Register is assistant director of Community Services

Christine Register, pictured at the Mohave County administration building in Kingman, is the county’s assistant director of Community Services. (Mohave County courtesy photo)

Christine Register, pictured at the Mohave County administration building in Kingman, is the county’s assistant director of Community Services. (Mohave County courtesy photo)

KINGMAN – Chris Register was born and raised in sunny Anaheim, California, in the heart of robust, busy Orange County. She graduated from Loara High School and soon afterwards, she began her professional career with the Orange County Department of Education.

She spent 10 years with the department, gaining skills in accounts payable, payroll and the retirement division of the finance department. She also attended vocational education training in computer and accounting classes provided by the Orange County Regional Occupation Program. Despite a good-paying and rewarding job, the hustle and bustle of big city life was taking a major toll.

In 2004, Register left California behind as a residence for good, seeking a much quieter life and easier commute. She brought her family from the hustle and bustle of the Orange County area to a much more serene environment and moved to the rural community of Kingman. She had accepted a county position as an account specialist with the Community Services Department. Nineteen years later, she has moved up to a budget manager for the department and an administrative supervisor position and is now the assistant director of Community Services.

Register has never looked back from her move to the county. She says: “I have had the distinguished pleasure of developing some important relationships, not only with the peers in my department, but in many other departments as well. It has been a joy to contribute to the mission of our department, even though my work is largely behind the scenes.”

She adds that her department definitely “contributes to the betterment of our community and its people and it has various threads that are embedded into community revitalization, economic growth and self-sufficiency for the residents.”

Register believes her department of 37 employees is “vital to the area,” assisting individuals with training, education, improving their skill sets, and providing multitudes of housing needs.”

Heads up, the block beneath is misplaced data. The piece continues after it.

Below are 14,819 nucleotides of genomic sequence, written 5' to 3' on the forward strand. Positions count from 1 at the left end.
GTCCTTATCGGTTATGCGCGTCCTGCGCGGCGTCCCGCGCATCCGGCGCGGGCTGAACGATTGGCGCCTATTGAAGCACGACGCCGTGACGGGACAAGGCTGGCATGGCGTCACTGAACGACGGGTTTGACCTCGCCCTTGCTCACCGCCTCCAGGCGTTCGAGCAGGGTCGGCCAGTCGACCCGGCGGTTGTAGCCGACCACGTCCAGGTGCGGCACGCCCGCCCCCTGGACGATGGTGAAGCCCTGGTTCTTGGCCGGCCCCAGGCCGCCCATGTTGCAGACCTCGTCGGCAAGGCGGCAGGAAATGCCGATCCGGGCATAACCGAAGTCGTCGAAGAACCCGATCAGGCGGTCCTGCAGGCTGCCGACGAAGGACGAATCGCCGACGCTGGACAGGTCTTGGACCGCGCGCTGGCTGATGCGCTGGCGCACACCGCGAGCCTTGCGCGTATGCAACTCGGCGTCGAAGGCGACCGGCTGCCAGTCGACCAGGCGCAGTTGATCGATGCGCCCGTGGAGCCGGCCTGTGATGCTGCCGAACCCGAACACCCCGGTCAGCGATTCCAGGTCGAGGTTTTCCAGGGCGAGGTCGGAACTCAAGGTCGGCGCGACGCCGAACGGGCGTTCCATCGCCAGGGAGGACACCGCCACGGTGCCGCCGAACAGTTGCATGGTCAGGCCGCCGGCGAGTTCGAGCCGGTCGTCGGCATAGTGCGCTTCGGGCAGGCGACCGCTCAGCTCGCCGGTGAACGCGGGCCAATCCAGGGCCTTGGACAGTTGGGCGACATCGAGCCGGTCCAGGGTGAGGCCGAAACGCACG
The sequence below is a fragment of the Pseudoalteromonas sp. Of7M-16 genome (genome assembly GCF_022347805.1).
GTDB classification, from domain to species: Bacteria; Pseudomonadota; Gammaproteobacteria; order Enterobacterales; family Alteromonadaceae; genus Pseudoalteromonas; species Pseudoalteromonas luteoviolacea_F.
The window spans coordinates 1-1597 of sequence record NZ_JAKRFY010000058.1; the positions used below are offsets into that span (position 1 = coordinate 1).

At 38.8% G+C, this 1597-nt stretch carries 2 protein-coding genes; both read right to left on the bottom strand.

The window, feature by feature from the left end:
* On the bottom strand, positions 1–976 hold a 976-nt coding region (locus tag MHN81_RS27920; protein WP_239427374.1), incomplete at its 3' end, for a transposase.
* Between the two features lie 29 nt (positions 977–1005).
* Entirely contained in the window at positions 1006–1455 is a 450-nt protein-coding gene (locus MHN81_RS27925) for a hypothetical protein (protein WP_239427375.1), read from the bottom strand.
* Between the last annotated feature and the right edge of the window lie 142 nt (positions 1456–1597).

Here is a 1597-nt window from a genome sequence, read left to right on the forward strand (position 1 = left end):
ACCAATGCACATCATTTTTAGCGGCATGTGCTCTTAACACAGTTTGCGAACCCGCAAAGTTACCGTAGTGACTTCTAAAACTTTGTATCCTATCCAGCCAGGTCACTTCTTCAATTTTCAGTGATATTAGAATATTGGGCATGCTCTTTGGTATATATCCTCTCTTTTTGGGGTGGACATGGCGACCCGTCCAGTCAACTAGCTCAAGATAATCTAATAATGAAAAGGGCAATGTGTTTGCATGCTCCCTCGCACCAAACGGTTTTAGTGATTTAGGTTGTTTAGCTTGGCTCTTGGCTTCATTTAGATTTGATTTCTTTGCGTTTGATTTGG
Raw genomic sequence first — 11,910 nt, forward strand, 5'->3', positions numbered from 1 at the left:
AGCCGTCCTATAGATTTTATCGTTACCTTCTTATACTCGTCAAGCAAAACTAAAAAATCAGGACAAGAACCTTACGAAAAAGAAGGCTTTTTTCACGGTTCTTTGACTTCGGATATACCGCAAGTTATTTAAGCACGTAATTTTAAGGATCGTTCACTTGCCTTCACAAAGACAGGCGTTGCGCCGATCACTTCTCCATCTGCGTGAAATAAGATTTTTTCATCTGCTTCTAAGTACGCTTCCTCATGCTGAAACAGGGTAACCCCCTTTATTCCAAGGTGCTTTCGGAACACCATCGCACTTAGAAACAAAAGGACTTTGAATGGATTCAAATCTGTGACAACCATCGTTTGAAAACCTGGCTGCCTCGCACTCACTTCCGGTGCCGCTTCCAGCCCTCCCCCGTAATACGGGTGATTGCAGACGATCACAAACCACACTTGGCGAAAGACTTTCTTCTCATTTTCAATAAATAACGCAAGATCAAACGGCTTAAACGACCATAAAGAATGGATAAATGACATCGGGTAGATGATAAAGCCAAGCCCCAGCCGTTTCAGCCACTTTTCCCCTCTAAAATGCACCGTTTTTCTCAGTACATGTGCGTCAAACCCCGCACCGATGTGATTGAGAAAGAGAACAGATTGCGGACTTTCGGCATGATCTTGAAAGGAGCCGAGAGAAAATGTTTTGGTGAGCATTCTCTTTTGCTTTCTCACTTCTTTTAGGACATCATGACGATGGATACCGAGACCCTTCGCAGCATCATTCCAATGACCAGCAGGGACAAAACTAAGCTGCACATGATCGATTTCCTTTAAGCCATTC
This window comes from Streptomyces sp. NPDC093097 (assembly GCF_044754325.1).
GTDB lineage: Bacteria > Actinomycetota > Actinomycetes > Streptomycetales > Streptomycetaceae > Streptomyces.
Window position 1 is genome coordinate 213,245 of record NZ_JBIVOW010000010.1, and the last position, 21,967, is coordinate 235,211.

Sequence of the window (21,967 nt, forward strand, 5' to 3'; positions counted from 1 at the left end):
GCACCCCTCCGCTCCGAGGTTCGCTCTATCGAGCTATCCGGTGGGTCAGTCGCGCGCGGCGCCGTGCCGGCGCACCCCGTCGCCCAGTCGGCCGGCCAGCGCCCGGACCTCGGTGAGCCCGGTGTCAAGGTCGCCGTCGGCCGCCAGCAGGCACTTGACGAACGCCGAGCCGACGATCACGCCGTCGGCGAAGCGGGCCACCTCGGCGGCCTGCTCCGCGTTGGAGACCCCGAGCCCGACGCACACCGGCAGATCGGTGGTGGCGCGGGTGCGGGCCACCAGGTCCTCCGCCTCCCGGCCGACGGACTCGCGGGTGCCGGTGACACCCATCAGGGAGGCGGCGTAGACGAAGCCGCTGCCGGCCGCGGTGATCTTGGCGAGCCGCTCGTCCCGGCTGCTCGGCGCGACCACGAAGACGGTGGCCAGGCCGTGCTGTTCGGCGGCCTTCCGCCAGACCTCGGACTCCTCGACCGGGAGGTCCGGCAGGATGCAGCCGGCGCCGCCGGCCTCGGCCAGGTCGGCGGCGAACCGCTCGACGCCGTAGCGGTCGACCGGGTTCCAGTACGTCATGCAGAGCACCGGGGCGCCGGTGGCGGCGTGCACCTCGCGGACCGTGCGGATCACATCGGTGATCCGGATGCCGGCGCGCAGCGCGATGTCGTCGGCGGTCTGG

She adds that she and the department’s director, Michael Smith, and staff members, “assist people in advancing towards a rewarding career, healthy lifestyle and home ownership.” It is “fulfilling” in every regard and “instills a ‘pay it forward’ attitude,’” she said.

Overall, perhaps it is the nature of the department’s work, but, Register says, her coworkers are all “family-oriented” and enable each other in their tasks. That teamwork is integral to their success.

Register cites one case in the Housing and Community Revitalization division that came from assisting a WWII veteran nurse. The elderly veteran found herself experiencing homelessness for the first time without access to basic necessities and her health had begun to decline. Through government assistance, including the work of county’s Community Services, the nurse was able to not only receive stable housing, but was also provided with basic household necessities and medical equipment. Thus, this very important member of the county community was able to thrive and regain independence.

Register points out that the Workforce Development Division in coordination with Community Partners plays a crucial role in the support and success of many members of the community through the Workforce Innovation and Opportunity Act (WIOA). It assists individuals who have barriers in taking the first most important steps in re-entering the workforce. Some of these barriers may be through no fault of their own and some may be long-standing. However, “with each success, their confidence builds and in turn, we are contributing to the success of our community as a whole,” she said.

Register said she believes many members of the county community may not be familiar with the Community Services Department and what it offers. “I truly believe we are here to give a hand up and not a handout, and that the work that we do positively impacts not only the individual, but every member of the community.”

Register, her family, including four lovable dogs – are living the good life in Kingman and she cannot imagine ever moving elsewhere. She is happy and has strong feelings that she’s accomplishing something that inspires herself and her co-workers to do even more to help others. It’s a challenge, filled with goals that she believes can be realistically met.

(This is one of a series of profiles of Mohave County employees written by the Mohave County Communications Office.)

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